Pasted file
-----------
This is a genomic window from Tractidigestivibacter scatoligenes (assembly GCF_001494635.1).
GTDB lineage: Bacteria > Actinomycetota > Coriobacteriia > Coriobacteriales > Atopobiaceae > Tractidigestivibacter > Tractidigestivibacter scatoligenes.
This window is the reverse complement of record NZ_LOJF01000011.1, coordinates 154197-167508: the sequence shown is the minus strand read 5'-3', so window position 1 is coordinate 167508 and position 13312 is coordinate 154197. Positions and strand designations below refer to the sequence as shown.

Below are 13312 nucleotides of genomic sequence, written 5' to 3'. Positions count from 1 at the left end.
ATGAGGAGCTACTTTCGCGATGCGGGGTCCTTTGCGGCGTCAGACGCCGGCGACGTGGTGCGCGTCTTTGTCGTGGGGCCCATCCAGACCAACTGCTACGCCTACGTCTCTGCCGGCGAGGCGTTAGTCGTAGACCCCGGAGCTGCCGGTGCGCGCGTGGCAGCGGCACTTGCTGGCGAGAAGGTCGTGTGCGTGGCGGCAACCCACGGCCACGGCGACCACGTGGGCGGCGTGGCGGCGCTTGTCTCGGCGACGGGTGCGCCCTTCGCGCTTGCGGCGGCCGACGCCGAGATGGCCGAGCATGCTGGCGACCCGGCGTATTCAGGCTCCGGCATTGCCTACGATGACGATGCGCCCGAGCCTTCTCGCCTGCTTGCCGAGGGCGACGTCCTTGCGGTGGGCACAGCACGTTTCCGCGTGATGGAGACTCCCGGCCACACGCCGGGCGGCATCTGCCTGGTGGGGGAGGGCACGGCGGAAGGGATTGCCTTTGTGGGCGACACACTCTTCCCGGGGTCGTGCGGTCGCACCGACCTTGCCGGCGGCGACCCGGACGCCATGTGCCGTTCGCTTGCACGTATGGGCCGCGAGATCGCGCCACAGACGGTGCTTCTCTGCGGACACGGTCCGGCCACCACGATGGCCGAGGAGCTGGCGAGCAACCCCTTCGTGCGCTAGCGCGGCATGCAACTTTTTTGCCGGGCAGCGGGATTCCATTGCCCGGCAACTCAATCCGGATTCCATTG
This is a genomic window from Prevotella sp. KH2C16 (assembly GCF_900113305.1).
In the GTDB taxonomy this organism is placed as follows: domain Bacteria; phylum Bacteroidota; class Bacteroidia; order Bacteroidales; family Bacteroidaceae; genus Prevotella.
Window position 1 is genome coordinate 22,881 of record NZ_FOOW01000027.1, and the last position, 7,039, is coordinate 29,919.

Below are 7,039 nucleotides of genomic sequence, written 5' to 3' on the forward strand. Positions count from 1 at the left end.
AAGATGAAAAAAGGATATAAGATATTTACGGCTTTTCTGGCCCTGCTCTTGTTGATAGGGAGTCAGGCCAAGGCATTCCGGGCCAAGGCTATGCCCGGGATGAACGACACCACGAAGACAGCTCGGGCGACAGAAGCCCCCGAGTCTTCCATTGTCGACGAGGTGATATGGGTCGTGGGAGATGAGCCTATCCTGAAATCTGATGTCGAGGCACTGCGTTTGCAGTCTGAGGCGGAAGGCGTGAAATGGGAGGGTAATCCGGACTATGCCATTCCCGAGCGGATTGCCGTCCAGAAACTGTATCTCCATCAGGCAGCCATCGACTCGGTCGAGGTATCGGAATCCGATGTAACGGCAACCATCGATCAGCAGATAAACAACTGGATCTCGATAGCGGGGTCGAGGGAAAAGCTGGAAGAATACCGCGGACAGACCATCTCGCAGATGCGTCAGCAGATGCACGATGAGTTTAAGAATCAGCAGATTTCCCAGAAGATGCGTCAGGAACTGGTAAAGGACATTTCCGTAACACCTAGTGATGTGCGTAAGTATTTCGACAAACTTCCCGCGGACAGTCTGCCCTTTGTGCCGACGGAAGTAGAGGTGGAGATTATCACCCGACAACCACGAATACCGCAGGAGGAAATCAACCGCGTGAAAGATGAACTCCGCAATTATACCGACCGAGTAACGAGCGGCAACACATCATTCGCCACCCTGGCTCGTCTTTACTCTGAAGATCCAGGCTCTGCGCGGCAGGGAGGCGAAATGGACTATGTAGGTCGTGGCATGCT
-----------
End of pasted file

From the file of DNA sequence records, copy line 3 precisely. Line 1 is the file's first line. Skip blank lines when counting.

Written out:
This window is the reverse complement of record NZ_LOJF01000011.1, coordinates 154197-167508: the sequence shown is the minus strand read 5'-3', so window position 1 is coordinate 167508 and position 13312 is coordinate 154197. Positions and strand designations below refer to the sequence as shown.